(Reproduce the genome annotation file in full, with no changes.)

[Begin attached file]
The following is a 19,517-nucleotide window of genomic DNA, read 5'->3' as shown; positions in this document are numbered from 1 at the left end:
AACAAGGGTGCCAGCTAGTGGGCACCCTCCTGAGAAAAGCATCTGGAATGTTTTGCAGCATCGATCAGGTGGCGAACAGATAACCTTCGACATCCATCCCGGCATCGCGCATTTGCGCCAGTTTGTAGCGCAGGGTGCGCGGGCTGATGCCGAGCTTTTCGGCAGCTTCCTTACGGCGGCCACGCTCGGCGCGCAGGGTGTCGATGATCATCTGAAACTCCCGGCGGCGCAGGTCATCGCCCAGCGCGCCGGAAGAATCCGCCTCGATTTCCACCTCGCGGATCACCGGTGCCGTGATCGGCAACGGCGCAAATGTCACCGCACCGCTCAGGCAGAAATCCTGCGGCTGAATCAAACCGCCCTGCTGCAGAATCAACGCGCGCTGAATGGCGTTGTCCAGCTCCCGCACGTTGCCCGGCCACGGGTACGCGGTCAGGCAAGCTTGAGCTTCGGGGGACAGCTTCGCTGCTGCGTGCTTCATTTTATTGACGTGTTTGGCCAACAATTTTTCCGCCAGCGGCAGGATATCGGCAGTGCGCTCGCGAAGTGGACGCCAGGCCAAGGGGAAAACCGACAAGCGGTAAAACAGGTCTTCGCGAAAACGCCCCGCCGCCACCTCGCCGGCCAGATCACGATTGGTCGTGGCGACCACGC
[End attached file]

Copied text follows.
The following is a 19,517-nucleotide window of genomic DNA, read 5'->3' as shown; positions in this document are numbered from 1 at the left end:
AACAAGGGTGCCAGCTAGTGGGCACCCTCCTGAGAAAAGCATCTGGAATGTTTTGCAGCATCGATCAGGTGGCGAACAGATAACCTTCGACATCCATCCCGGCATCGCGCATTTGCGCCAGTTTGTAGCGCAGGGTGCGCGGGCTGATGCCGAGCTTTTCGGCAGCTTCCTTACGGCGGCCACGCTCGGCGCGCAGGGTGTCGATGATCATCTGAAACTCCCGGCGGCGCAGGTCATCGCCCAGCGCGCCGGAAGAATCCGCCTCGATTTCCACCTCGCGGATCACCGGTGCCGTGATCGGCAACGGCGCAAATGTCACCGCACCGCTCAGGCAGAAATCCTGCGGCTGAATCAAACCGCCCTGCTGCAGAATCAACGCGCGCTGAATGGCGTTGTCCAGCTCCCGCACGTTGCCCGGCCACGGGTACGCGGTCAGGCAAGCTTGAGCTTCGGGGGACAGCTTCGCTGCTGCGTGCTTCATTTTATTGACGTGTTTGGCCAACAATTTTTCCGCCAGCGGCAGGATATCGGCAGTGCGCTCGCGAAGTGGACGCCAGGCCAAGGGGAAAACCGACAAGCGGTAAAACAGGTCTTCGCGAAAACGCCCCGCCGCCACCTCGCCGGCCAGATCACGATTGGTCGTGGCGACCACGC